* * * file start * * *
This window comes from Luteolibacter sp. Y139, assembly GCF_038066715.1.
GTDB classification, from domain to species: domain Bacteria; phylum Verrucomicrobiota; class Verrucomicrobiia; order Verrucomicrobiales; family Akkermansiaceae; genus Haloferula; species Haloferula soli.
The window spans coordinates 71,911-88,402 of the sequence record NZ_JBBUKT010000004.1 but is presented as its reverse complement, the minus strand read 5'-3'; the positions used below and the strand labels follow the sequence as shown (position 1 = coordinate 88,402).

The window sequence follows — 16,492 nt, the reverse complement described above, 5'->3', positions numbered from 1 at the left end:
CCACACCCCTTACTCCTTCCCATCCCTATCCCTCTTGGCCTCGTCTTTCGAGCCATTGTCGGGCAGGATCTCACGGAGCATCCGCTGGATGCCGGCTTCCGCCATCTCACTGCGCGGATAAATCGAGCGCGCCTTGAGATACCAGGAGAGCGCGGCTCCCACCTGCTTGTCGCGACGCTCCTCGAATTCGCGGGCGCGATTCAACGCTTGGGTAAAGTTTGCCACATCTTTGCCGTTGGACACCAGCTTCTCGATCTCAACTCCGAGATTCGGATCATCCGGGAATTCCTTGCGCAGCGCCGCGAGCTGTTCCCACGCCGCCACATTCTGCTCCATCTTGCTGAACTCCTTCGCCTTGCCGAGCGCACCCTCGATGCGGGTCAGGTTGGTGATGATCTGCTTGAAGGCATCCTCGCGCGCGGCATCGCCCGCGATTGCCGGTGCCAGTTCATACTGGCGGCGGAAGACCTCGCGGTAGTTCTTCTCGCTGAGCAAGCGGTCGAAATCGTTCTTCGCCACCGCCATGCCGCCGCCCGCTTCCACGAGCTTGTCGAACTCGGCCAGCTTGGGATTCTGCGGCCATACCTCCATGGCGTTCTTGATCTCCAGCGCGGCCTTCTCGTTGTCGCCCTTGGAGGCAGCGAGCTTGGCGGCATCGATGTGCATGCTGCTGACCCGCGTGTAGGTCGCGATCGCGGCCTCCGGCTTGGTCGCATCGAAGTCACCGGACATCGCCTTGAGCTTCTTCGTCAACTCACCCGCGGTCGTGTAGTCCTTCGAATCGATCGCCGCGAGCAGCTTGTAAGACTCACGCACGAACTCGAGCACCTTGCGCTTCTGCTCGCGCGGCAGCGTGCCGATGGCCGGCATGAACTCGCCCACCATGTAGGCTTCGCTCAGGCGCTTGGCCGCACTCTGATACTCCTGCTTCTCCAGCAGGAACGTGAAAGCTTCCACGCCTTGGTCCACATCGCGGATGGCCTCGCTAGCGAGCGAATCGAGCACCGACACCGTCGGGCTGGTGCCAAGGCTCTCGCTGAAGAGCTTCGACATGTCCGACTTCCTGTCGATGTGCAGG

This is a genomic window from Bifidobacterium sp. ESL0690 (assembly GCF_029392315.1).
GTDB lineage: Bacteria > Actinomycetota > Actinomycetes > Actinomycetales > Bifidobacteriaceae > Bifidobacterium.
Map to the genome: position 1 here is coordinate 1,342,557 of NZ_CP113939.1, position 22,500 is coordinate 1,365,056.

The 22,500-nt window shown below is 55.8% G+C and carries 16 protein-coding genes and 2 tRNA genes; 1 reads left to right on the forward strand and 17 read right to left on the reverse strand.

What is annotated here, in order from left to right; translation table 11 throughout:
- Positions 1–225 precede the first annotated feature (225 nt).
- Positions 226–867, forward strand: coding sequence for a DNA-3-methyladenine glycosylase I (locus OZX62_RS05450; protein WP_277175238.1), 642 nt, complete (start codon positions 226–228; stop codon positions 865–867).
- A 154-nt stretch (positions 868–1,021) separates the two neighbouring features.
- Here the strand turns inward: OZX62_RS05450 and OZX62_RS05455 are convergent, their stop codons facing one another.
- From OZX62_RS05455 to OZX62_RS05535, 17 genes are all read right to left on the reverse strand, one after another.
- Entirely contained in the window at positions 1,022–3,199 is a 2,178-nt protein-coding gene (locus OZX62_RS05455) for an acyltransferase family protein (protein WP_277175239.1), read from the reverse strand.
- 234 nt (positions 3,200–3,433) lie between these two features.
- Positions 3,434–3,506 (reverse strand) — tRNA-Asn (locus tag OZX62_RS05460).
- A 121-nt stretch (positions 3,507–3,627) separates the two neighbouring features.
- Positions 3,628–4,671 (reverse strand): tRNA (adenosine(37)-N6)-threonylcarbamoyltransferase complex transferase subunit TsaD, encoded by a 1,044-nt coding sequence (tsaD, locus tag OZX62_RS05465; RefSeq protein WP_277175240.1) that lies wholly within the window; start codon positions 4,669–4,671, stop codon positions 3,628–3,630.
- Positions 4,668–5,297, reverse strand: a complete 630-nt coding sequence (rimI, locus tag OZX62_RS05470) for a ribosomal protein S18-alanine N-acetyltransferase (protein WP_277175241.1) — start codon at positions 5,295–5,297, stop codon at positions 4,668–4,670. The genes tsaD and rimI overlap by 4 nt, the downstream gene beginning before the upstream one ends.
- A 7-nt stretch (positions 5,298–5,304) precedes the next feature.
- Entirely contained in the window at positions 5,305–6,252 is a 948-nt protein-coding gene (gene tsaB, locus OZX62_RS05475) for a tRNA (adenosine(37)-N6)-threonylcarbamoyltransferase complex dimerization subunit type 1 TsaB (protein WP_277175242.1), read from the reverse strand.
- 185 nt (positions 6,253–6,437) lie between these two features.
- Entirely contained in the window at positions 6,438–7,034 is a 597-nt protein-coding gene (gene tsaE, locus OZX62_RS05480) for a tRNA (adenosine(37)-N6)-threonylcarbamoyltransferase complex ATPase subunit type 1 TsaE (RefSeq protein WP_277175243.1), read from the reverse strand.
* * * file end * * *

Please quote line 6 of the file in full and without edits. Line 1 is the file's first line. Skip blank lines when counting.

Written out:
This is a genomic window from Bifidobacterium sp. ESL0690 (assembly GCF_029392315.1).